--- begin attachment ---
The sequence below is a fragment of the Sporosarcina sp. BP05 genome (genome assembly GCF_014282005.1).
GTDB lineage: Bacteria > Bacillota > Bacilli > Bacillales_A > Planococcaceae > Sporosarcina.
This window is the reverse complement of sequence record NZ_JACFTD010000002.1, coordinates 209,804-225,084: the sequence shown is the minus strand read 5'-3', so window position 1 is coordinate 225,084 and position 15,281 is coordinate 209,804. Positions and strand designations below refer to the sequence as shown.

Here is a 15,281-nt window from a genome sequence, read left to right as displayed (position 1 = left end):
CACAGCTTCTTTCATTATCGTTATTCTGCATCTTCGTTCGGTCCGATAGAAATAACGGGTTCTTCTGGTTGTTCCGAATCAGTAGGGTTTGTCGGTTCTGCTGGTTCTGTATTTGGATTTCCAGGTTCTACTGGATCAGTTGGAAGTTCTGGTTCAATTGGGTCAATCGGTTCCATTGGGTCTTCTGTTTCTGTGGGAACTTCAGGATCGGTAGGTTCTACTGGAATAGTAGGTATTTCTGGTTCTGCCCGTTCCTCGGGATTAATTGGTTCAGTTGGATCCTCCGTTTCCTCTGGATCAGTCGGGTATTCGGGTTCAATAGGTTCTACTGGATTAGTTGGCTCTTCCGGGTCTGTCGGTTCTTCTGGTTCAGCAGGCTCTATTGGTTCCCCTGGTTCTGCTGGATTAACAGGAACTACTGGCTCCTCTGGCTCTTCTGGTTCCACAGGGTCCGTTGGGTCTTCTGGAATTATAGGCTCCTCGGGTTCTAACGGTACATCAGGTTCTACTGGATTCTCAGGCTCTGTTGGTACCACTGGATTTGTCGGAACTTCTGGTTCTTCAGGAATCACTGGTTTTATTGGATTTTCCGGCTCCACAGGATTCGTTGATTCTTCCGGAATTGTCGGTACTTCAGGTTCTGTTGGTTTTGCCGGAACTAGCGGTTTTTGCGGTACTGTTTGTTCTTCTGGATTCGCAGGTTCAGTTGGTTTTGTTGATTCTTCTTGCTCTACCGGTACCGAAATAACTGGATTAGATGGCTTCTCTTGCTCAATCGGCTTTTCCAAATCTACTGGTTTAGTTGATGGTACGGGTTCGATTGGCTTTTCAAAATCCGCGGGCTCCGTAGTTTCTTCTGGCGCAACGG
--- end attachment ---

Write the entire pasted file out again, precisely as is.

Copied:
The sequence below is a fragment of the Sporosarcina sp. BP05 genome (genome assembly GCF_014282005.1).
GTDB lineage: Bacteria > Bacillota > Bacilli > Bacillales_A > Planococcaceae > Sporosarcina.
This window is the reverse complement of sequence record NZ_JACFTD010000002.1, coordinates 209,804-225,084: the sequence shown is the minus strand read 5'-3', so window position 1 is coordinate 225,084 and position 15,281 is coordinate 209,804. Positions and strand designations below refer to the sequence as shown.

Here is a 15,281-nt window from a genome sequence, read left to right as displayed (position 1 = left end):
CACAGCTTCTTTCATTATCGTTATTCTGCATCTTCGTTCGGTCCGATAGAAATAACGGGTTCTTCTGGTTGTTCCGAATCAGTAGGGTTTGTCGGTTCTGCTGGTTCTGTATTTGGATTTCCAGGTTCTACTGGATCAGTTGGAAGTTCTGGTTCAATTGGGTCAATCGGTTCCATTGGGTCTTCTGTTTCTGTGGGAACTTCAGGATCGGTAGGTTCTACTGGAATAGTAGGTATTTCTGGTTCTGCCCGTTCCTCGGGATTAATTGGTTCAGTTGGATCCTCCGTTTCCTCTGGATCAGTCGGGTATTCGGGTTCAATAGGTTCTACTGGATTAGTTGGCTCTTCCGGGTCTGTCGGTTCTTCTGGTTCAGCAGGCTCTATTGGTTCCCCTGGTTCTGCTGGATTAACAGGAACTACTGGCTCCTCTGGCTCTTCTGGTTCCACAGGGTCCGTTGGGTCTTCTGGAATTATAGGCTCCTCGGGTTCTAACGGTACATCAGGTTCTACTGGATTCTCAGGCTCTGTTGGTACCACTGGATTTGTCGGAACTTCTGGTTCTTCAGGAATCACTGGTTTTATTGGATTTTCCGGCTCCACAGGATTCGTTGATTCTTCCGGAATTGTCGGTACTTCAGGTTCTGTTGGTTTTGCCGGAACTAGCGGTTTTTGCGGTACTGTTTGTTCTTCTGGATTCGCAGGTTCAGTTGGTTTTGTTGATTCTTCTTGCTCTACCGGTACCGAAATAACTGGATTAGATGGCTTCTCTTGCTCAATCGGCTTTTCCAAATCTACTGGTTTAGTTGATGGTACGGGTTCGATTGGCTTTTCAAAATCCGCGGGCTCCGTAGTTTCTTCTGGCGCAACGG